Tale Of Two Cities Theme Essay

387 Words2 Pages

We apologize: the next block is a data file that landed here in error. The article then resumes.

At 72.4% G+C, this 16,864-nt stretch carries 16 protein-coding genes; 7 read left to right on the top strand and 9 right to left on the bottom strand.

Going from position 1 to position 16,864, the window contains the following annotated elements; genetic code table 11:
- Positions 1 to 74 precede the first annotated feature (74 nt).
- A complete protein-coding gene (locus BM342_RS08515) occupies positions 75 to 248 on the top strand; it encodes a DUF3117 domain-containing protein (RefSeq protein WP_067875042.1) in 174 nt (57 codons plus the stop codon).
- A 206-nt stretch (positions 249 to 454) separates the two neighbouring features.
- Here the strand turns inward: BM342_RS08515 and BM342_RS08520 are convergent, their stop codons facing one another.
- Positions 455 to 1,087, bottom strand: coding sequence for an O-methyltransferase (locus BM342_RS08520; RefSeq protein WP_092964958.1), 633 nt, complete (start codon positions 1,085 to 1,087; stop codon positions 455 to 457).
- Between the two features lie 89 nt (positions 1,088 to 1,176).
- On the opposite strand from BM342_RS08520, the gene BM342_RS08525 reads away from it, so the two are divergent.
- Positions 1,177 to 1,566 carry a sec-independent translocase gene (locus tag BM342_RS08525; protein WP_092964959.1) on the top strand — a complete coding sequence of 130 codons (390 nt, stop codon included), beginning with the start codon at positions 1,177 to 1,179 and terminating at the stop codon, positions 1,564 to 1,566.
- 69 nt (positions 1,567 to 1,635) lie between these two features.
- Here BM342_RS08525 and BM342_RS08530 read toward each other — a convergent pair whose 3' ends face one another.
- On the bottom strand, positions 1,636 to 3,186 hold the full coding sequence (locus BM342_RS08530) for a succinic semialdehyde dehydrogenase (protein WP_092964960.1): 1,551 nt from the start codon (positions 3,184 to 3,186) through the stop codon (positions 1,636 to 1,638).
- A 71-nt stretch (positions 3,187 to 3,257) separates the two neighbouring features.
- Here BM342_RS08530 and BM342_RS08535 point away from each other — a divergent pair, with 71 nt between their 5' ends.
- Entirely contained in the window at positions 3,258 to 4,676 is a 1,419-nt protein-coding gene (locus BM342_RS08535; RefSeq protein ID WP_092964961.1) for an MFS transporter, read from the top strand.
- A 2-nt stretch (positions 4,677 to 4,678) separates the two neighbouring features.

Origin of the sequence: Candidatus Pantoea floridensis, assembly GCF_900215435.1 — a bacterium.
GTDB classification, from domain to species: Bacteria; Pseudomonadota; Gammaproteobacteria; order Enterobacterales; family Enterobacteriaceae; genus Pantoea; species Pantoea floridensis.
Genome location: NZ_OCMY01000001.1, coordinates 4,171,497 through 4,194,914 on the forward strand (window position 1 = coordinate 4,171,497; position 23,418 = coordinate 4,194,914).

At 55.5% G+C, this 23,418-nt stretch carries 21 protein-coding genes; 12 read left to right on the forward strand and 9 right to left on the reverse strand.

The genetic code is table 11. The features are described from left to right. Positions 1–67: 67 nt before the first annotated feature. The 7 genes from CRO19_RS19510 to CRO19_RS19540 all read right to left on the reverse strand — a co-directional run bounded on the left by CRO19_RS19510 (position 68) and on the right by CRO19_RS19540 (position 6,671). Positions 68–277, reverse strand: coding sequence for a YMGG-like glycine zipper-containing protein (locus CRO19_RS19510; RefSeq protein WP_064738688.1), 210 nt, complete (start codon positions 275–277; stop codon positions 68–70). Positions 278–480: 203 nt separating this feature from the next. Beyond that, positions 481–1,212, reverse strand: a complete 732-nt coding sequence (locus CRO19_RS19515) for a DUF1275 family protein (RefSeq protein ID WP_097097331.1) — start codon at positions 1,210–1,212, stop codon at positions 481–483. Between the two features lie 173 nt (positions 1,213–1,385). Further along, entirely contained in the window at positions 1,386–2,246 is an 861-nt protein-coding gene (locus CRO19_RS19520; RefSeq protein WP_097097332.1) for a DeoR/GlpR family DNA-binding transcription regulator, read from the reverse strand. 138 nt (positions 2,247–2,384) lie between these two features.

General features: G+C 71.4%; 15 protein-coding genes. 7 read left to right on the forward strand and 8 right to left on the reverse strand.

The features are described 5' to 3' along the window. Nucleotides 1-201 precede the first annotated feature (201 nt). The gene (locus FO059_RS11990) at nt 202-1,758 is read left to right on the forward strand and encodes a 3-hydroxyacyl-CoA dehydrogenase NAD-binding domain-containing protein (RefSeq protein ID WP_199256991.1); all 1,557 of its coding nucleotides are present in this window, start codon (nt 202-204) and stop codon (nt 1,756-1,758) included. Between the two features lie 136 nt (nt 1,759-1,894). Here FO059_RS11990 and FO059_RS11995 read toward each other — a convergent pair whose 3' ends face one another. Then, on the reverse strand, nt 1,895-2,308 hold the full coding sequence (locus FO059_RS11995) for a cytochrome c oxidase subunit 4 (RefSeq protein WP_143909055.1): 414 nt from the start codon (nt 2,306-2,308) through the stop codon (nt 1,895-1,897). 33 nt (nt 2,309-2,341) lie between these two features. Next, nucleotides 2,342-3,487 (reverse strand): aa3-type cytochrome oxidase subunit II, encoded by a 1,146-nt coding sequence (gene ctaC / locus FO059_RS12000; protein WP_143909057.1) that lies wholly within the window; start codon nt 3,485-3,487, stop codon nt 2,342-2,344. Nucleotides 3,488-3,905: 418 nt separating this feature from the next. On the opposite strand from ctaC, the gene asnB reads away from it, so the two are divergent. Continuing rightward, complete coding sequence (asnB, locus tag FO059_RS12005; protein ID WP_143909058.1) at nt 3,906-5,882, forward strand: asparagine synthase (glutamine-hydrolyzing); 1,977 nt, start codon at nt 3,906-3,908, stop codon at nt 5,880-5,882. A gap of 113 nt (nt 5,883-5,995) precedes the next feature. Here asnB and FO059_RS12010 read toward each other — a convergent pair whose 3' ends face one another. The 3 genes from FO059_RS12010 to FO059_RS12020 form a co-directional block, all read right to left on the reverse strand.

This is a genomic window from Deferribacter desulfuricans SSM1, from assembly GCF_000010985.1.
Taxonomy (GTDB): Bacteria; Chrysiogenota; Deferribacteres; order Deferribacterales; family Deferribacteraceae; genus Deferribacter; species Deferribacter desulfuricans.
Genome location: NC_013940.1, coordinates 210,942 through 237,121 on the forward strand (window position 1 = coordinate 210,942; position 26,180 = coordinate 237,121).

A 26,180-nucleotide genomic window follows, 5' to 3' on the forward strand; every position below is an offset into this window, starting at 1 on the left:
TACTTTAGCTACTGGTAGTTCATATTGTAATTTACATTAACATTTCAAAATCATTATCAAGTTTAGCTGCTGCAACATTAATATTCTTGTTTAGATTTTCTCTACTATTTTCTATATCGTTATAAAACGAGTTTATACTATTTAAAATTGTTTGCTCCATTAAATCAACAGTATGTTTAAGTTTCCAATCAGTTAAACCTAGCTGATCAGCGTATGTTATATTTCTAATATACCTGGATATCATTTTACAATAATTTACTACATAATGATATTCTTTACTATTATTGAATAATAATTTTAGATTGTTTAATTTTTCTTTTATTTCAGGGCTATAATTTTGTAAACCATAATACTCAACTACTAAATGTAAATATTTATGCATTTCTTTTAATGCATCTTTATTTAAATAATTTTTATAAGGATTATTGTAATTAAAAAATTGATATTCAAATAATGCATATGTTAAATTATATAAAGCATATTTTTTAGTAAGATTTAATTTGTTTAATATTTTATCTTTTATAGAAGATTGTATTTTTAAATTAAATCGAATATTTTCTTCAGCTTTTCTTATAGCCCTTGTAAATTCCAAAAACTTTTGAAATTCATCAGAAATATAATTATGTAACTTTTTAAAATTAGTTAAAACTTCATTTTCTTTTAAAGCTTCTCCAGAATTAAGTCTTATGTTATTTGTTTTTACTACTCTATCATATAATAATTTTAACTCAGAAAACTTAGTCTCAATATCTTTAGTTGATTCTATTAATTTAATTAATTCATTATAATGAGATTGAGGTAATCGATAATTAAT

In A Tale of Two Cities Charles Dickens declares his belief in resurrection and also transformation. The book tells us that Sydney Carton’s death ensures a peaceful, new life for Lucie Manette, Charles Darnay, and Sydney Carton as well. By bringing himself to the Guillotine Carton becomes somewhat like a hero. His life gains meaning and value now. Towards the end of the book the context says that Carton will be resurrected like Christ. Carton is much like Christ; his death was served to save the life of others. Carton is reborn, or resurrected in the hearts of those he loves and died to save. The text indicates that the death of an old leader in France prepares the way for a new and beautiful Paris that Carton is said to have envisioned. Although in the novel Carton spends majority of his life in idleness with an uncaring attitude, the selflessness of his death brings hope for humanity to change. The novel spends much time describing the outrageous acts committed by the privileged and the outraged peasants; it expresses the fact that throughout these violent actions there will be a better society. Dickens expands his theme with the character of Doctor Manette. Early on in the novel, Lorry has an imaginary conversation with him in which he says that Manette has been “recalled to life.” As this statement implies, the doctor’s eighteen-year imprisonment has formed a death of sorts. Lucie’s love enables Manette’s spiritual renewal, and her cradling of him on her breast reinforces this notion of rebirth. Along with the theme of resurrection is the notion that sacrifice is necessary to achieve happiness. For example, the Revolutionaries prove that a new republic can only come with a terrible penalty, loves and loyalties must be sacrificed. Also, when Darnay is arrested for the second time, in Book the Third, Chapter 7, the guard who seizes him reminds Manette of the
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